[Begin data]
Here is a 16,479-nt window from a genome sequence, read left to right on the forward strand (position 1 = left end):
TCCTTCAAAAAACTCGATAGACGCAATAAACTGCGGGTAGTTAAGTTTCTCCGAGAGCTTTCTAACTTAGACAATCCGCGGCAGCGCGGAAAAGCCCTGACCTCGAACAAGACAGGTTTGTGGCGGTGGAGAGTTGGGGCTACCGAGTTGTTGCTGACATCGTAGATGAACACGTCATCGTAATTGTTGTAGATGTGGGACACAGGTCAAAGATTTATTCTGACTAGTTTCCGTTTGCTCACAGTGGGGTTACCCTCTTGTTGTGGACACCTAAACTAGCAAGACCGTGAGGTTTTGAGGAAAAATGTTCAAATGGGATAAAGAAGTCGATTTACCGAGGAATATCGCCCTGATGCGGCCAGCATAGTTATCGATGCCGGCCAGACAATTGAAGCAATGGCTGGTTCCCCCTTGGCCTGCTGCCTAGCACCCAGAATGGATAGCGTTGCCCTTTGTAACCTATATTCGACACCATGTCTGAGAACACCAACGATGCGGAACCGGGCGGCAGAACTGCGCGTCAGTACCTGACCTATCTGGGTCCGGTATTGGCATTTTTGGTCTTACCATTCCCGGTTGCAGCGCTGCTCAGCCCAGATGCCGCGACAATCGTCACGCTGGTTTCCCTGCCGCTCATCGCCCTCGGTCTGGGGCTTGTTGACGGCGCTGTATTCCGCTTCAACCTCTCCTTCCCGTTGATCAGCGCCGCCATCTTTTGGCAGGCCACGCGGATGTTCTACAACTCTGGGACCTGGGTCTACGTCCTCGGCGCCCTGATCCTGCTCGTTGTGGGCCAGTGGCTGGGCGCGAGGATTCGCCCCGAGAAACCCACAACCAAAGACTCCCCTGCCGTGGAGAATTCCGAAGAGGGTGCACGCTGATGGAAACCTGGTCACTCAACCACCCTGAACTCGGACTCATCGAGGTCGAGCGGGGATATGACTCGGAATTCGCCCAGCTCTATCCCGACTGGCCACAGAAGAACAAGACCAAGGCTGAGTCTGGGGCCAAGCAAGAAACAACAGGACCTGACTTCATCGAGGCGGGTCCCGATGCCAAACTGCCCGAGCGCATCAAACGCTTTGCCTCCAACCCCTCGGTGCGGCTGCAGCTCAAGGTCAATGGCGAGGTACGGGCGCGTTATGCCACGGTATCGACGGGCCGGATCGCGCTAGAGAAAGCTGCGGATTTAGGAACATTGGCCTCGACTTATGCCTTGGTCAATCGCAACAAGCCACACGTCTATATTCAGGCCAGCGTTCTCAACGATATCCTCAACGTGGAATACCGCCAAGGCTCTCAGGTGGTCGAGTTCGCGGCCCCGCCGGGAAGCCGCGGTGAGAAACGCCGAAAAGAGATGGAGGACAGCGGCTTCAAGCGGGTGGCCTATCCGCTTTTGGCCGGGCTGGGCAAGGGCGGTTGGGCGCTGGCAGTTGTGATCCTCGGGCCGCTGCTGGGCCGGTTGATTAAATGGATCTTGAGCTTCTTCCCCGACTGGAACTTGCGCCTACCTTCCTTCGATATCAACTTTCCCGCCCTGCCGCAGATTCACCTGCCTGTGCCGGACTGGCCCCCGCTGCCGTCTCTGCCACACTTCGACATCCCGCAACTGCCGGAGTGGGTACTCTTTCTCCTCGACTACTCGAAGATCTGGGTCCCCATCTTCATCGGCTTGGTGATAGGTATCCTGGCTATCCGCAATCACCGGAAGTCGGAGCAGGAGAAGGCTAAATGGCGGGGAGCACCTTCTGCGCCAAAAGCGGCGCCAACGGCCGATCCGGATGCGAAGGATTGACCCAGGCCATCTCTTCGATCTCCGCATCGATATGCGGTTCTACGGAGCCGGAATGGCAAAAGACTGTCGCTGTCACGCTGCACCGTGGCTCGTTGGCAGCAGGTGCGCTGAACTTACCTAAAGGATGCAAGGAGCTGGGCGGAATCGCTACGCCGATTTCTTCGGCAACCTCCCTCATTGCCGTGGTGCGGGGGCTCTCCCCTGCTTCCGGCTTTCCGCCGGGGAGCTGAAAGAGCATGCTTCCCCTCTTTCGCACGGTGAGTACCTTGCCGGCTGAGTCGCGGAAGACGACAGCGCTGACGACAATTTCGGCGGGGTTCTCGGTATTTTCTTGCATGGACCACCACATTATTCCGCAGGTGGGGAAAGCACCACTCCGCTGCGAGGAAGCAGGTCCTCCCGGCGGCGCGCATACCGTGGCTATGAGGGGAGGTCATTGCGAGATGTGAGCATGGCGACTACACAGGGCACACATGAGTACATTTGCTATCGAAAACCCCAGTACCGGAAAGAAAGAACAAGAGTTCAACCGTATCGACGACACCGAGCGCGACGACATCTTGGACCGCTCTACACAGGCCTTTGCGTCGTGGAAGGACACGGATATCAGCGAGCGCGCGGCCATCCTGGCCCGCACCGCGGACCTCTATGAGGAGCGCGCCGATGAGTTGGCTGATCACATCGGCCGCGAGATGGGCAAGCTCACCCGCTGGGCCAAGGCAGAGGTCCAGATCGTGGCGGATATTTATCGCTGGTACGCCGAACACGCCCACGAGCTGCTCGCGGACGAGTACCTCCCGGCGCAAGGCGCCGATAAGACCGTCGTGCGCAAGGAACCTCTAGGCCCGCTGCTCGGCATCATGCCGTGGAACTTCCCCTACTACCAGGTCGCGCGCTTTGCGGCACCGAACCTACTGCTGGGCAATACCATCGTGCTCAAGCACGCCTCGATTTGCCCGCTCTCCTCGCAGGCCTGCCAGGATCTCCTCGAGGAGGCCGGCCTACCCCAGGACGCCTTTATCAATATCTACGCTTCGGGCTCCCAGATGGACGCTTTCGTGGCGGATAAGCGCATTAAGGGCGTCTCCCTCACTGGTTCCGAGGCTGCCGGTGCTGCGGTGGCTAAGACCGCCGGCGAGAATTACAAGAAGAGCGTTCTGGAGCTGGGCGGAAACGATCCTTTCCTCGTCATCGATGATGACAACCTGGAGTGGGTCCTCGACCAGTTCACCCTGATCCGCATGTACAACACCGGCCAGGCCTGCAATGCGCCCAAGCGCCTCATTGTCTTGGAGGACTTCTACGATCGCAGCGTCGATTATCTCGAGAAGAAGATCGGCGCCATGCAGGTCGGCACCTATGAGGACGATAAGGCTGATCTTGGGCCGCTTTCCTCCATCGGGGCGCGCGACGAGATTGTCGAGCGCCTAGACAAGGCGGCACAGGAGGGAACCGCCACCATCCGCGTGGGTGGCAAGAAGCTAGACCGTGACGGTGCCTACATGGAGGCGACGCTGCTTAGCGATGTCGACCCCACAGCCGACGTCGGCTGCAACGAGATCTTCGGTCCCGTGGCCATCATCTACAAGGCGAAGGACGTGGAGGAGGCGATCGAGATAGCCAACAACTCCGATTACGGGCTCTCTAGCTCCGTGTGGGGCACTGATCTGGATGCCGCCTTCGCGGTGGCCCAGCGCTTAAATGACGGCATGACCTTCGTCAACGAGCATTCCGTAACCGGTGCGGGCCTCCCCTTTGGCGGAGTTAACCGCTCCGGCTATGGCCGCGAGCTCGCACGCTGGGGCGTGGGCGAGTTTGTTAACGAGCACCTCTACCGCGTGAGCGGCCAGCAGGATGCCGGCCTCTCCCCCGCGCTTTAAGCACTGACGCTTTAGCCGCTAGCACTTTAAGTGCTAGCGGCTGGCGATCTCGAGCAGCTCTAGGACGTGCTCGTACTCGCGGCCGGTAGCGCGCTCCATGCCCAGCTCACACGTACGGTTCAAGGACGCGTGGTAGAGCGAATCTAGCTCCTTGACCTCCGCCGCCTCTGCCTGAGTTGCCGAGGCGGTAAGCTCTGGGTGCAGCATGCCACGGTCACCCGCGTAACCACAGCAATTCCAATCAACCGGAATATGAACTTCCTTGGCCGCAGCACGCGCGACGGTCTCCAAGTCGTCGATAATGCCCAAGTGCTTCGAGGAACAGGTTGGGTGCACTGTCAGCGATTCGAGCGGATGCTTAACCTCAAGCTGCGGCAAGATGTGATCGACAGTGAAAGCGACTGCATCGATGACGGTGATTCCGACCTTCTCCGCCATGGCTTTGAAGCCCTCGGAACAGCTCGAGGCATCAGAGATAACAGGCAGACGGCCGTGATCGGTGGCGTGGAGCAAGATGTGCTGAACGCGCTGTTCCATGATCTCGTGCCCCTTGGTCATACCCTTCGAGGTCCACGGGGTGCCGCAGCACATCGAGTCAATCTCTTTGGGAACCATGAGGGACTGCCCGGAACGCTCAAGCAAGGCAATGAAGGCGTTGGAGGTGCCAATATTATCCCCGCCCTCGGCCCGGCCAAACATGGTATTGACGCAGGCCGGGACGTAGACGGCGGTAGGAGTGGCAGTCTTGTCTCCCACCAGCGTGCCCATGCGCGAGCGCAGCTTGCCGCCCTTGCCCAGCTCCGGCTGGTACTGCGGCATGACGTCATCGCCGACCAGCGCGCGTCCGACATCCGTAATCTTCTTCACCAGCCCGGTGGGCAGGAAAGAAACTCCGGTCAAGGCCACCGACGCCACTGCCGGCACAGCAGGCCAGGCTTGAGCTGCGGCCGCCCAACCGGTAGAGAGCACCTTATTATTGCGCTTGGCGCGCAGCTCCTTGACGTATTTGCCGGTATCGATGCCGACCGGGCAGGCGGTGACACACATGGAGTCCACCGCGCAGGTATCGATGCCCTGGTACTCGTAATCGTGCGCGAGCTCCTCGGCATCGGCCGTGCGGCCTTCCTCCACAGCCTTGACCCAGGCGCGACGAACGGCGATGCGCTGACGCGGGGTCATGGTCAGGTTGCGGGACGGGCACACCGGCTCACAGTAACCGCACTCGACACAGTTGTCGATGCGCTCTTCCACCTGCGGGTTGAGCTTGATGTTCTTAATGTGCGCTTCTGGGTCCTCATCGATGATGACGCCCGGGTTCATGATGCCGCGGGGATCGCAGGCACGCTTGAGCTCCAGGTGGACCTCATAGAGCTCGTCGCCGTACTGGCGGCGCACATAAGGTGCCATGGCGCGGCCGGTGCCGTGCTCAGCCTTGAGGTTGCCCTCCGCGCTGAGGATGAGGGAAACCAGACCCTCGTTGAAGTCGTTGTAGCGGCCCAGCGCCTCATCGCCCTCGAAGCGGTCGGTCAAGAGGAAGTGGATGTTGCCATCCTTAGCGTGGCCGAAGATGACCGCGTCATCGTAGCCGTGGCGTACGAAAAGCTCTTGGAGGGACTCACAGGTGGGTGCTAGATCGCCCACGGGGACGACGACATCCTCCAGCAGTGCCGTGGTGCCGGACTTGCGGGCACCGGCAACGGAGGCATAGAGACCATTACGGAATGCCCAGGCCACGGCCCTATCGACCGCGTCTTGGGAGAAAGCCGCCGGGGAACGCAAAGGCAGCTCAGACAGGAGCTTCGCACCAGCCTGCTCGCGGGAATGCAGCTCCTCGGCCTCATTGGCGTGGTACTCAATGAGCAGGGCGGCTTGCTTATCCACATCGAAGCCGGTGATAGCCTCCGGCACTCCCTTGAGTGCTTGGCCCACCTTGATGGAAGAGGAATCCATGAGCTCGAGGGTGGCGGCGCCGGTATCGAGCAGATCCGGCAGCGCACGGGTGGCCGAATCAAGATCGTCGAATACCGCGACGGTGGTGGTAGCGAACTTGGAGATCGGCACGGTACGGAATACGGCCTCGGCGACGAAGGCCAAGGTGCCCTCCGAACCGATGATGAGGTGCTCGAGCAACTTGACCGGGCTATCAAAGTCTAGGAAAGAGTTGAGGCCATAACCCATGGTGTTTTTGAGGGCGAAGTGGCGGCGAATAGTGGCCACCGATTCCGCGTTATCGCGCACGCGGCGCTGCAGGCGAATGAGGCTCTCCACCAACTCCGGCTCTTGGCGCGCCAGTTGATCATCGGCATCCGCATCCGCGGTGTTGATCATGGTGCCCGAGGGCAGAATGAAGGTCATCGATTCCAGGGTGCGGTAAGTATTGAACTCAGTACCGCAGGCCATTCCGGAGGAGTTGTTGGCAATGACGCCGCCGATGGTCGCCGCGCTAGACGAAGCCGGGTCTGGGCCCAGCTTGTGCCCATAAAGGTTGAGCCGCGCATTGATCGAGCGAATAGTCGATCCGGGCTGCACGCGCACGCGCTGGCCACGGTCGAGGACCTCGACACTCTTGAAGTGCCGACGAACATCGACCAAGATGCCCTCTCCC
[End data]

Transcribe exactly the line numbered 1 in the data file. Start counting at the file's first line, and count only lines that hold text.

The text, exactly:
Here is a 16,479-nt window from a genome sequence, read left to right on the forward strand (position 1 = left end):